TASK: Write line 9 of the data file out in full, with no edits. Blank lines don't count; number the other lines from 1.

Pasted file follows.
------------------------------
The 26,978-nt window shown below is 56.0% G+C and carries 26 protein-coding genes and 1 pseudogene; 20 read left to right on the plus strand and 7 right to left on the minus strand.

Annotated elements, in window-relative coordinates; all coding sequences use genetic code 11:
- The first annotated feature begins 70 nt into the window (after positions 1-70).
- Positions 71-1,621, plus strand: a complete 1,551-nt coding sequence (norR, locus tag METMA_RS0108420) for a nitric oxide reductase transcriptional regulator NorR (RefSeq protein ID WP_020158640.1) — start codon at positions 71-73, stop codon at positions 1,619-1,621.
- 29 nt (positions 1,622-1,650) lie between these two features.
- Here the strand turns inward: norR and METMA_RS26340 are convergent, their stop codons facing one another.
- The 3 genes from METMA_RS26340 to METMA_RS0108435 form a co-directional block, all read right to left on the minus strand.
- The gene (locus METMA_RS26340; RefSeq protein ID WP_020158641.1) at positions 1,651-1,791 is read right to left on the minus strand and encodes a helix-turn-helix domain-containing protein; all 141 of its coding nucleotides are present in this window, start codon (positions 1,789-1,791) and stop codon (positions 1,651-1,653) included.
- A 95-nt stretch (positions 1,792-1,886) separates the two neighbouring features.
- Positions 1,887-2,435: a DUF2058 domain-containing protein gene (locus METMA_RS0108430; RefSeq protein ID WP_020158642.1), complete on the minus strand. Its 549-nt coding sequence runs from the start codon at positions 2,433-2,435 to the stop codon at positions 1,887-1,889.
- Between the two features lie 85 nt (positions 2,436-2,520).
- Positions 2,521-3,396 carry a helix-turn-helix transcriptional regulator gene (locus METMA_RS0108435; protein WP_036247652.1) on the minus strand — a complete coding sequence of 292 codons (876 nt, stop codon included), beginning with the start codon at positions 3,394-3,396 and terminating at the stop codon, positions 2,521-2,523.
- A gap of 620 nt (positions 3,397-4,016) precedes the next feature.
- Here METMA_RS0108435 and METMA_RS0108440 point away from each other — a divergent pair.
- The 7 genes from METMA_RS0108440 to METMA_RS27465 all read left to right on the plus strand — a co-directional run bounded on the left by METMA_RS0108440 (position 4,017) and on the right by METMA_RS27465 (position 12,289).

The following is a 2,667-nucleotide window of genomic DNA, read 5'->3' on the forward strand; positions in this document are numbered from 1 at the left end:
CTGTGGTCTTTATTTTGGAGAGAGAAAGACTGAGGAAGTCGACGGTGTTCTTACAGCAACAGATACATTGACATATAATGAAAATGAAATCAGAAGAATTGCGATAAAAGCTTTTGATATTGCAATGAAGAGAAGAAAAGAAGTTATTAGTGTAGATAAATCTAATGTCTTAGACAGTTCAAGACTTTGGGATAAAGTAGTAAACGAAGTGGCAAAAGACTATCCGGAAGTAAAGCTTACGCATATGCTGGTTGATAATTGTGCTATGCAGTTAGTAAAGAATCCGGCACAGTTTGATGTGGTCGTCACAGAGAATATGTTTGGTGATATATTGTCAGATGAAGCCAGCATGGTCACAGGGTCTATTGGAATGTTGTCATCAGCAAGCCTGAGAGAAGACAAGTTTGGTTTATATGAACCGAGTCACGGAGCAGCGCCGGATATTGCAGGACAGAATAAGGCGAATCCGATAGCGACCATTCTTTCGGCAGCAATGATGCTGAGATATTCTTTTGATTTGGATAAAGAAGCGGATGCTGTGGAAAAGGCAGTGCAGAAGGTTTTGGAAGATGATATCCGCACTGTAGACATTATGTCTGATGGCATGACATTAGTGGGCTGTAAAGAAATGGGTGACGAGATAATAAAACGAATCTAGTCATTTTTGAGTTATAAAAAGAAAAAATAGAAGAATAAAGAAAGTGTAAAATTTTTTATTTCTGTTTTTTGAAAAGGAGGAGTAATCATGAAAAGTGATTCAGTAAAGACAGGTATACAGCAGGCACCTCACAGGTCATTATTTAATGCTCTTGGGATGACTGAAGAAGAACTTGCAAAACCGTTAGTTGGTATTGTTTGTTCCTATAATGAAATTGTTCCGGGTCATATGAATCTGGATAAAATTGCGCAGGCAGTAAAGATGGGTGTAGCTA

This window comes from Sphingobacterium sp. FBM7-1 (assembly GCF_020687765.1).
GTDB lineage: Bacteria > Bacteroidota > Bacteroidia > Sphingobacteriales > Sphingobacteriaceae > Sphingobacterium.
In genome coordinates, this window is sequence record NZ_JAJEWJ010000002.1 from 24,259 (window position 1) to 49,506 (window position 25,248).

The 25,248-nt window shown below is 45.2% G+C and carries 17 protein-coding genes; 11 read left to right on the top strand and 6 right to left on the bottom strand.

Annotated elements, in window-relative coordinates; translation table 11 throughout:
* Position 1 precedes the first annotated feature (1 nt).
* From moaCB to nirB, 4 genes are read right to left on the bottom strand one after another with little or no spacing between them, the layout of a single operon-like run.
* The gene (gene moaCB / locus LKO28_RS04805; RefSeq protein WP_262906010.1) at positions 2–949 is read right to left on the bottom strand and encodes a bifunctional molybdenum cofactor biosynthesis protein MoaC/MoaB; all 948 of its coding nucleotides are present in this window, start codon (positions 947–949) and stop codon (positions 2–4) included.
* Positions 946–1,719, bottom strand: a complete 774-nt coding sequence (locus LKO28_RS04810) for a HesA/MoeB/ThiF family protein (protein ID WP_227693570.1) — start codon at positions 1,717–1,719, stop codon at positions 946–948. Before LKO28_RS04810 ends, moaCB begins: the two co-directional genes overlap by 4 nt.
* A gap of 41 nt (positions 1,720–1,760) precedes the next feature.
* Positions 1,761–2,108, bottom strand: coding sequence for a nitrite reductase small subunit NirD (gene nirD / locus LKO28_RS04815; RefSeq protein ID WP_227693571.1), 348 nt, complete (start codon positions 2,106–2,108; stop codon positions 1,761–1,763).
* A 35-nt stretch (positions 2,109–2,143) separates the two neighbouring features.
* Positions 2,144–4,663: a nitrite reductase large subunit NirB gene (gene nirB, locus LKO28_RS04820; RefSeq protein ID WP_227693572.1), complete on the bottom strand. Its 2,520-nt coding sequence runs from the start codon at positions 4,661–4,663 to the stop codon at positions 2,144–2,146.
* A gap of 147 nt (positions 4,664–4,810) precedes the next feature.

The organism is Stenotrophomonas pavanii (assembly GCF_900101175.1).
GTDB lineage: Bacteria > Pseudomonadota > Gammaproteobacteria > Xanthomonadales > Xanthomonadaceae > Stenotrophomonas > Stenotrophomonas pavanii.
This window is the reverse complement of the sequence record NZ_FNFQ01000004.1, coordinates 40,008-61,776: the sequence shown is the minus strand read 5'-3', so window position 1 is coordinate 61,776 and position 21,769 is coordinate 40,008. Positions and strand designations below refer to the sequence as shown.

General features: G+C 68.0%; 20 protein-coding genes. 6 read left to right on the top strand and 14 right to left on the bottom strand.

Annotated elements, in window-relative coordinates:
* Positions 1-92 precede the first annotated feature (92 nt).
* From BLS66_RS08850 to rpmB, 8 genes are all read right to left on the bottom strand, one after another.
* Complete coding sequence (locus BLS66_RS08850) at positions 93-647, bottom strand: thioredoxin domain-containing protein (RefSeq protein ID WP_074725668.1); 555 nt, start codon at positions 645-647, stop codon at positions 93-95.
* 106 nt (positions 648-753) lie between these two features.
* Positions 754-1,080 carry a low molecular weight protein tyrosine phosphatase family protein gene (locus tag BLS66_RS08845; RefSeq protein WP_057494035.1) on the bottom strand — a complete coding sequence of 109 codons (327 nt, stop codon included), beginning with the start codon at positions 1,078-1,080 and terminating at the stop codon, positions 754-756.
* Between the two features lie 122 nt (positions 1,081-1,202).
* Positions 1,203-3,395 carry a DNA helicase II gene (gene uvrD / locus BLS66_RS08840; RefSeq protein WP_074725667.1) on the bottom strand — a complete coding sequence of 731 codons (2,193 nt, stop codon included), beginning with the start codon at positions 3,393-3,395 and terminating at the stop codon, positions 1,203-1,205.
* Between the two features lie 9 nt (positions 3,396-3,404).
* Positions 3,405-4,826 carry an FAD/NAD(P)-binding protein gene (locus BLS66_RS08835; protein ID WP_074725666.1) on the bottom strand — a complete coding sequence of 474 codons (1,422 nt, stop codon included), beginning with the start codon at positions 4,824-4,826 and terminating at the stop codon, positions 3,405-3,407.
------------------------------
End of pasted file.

- A 95-nt stretch (positions 1,792-1,886) separates the two neighbouring features.